#22: Self-Contained

I’m not sure what the data proves regarding this point.  Our test scores might turn out to be awful and our students might be unprepared and like communism and Wings and Crystal Clear Pepsi, this might be a failed experiment that started out as a grand idea and fell flat.

However, I am immediately noticing the benefits of self-contained. Discipline is easier than ever before.  If it is not about rewards and punishments but about trust and relationship, then a teacher can build this in the first few weeks rather than trying to remember names (much less personalities) in a sea of one hundred and sixty students.

It goes beyond simply “discipline” though. While I am not the warm, cuddly man-in-a-cardigan kind of teacher, I am consistent and I do listen with empathy.  When students aren’t switching constantly, we get to know one another and already they see me out on duty and share their questions or their insights or their stories.  I become an available person to listen to them and at that age, knowing that they have a voice is a big deal.

Furthermore, time is more fluid.  If a math lesson takes longer, I can push it into science and then create a longer block the next day. Not a big deal, really.  Yet, it goes deeper.  I now have a true humanities block, where I am blending together reading, writing and social studies into larger themes.  Right now it’s “Developing a Social Voice” and next week it is “Songs of Freedom,” which will include the poetry we cover, a few biographies, the American Revolution and their own stories of freedom.

What happens is that the boundaries begin to blur in the best possible way.  I had a student yesterday make a connection between cells and child labor in the early 20th century. Others have tied in the timeline to the number line in math.  While this might not seem like a huge deal, the connections across the curriculum are helping them reshape how they think about a subject.  A student told me yesterday, “I never knew there could be logic in social studies” and another one said, “I feel like this kind of math actually is used in life.”  These are rare compliments from a group that is often so self-conscious they don’t risk giving positive feedback.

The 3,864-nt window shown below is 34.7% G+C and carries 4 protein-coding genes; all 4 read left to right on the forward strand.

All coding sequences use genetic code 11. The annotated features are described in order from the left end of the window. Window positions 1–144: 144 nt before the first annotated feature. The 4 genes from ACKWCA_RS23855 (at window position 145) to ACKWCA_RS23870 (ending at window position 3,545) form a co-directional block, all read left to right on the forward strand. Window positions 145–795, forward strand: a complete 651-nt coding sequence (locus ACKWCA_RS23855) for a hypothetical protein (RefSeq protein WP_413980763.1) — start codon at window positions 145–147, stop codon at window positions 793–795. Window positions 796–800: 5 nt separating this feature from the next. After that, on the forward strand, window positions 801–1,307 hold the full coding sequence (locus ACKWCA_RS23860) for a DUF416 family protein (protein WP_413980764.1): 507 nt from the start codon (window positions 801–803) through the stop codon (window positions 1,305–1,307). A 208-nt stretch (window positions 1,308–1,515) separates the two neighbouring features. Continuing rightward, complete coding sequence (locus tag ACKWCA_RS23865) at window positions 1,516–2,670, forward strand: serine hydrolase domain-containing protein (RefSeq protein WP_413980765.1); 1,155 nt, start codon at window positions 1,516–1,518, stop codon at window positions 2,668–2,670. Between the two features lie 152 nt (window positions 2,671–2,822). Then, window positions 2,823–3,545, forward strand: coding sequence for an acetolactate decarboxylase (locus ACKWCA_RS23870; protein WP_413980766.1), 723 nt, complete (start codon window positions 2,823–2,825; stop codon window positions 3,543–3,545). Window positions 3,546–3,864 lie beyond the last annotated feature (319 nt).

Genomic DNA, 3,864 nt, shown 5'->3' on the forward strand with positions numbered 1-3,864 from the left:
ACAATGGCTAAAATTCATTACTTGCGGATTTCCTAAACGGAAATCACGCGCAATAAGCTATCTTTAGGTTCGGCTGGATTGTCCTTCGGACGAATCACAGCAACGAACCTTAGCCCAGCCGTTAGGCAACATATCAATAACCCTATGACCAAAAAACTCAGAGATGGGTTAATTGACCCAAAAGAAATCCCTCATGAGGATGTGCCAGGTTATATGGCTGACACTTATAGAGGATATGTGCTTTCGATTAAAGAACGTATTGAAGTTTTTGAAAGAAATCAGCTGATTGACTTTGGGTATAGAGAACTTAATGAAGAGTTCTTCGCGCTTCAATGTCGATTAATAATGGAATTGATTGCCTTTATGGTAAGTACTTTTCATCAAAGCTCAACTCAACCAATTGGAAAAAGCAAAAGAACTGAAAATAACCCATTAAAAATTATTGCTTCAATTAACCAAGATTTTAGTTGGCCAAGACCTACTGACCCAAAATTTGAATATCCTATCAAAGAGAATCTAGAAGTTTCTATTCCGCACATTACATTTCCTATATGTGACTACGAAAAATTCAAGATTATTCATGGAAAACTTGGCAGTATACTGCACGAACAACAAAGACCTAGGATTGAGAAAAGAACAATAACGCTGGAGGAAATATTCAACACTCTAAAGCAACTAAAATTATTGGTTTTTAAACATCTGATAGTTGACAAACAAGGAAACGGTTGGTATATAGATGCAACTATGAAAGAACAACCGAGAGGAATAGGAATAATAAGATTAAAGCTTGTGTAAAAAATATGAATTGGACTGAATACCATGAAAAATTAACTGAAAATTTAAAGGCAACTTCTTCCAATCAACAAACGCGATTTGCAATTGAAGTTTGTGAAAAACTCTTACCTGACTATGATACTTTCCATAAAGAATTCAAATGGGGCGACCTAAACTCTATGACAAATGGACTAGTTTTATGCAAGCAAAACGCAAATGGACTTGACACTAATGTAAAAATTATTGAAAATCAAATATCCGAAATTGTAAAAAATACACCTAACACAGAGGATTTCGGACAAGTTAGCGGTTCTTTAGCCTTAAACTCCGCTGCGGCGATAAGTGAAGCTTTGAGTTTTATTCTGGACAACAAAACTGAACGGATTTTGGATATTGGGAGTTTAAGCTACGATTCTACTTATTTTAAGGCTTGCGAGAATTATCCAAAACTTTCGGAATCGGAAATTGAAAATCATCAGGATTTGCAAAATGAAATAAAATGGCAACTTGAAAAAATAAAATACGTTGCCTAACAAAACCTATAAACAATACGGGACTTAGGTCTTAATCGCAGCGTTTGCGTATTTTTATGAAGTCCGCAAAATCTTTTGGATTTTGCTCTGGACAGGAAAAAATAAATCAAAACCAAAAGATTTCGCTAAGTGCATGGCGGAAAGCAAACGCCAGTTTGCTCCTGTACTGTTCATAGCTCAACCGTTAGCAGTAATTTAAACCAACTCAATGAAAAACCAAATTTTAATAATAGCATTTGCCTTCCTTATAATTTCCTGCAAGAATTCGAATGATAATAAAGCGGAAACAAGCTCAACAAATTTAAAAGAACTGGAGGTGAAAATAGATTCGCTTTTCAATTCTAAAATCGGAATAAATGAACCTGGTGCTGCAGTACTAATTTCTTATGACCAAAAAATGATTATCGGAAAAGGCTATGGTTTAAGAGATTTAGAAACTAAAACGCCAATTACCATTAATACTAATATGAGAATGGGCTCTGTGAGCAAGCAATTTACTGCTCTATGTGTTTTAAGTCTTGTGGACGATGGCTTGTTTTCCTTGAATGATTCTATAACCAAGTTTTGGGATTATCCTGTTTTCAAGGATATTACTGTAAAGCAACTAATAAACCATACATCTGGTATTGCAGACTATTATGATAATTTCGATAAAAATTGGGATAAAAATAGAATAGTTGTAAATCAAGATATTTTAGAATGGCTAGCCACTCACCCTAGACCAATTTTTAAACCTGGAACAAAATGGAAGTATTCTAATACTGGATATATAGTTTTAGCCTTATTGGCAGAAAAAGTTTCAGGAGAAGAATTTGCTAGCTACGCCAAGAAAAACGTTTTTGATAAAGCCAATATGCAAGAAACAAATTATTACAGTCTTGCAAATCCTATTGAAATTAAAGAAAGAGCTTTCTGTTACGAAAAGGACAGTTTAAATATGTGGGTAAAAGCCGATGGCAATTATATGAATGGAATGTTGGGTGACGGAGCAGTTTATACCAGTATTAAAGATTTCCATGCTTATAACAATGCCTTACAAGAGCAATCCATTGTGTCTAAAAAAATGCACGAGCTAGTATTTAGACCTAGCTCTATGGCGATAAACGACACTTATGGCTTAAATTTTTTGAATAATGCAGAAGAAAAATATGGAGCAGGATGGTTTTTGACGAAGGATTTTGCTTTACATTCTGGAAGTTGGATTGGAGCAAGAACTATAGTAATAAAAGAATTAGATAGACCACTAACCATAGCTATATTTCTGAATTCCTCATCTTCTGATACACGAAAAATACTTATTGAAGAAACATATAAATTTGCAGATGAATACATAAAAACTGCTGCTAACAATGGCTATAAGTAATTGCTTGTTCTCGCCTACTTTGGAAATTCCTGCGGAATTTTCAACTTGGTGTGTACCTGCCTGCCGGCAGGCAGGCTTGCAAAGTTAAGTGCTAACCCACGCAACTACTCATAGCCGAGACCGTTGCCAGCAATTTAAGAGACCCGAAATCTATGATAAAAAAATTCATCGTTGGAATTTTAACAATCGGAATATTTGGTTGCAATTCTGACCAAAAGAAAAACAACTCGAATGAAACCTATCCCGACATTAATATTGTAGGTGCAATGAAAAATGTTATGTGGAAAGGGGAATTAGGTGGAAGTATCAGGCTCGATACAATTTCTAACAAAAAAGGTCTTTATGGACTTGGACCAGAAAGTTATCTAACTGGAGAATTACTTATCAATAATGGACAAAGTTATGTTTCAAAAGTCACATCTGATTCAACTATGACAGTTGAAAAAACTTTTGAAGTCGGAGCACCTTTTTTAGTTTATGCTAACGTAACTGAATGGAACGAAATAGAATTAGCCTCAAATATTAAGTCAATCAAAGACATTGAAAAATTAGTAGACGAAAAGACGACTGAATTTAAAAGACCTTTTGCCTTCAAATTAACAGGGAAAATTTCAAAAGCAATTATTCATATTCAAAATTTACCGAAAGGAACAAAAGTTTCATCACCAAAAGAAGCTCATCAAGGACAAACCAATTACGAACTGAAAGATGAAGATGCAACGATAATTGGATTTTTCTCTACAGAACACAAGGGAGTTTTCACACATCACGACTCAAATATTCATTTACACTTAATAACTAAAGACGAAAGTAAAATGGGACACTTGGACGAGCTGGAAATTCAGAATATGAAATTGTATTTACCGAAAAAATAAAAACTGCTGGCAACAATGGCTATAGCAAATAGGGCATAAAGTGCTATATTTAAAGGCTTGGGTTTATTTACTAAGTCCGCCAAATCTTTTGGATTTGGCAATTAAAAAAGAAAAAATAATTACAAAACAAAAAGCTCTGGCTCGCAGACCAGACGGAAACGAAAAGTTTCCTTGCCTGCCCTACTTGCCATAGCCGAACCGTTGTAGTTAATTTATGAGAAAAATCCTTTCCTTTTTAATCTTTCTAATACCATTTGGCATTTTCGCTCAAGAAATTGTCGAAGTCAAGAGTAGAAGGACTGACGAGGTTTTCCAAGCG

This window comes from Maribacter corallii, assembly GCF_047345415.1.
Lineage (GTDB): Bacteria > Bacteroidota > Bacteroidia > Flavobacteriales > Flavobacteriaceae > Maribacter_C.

I’m not suggesting that this works for everyone.  I know of two teachers who taught self-contained and realized that they preferred to be experts in one content area.  I’ve known a few who mention the fact that the lack of student variety began to get on his nerves.  It’s early in the year and honestly I might end up like that.  However, at this moment, I’m beginning to think that the self-contained model is one that might work well for my students and for myself.


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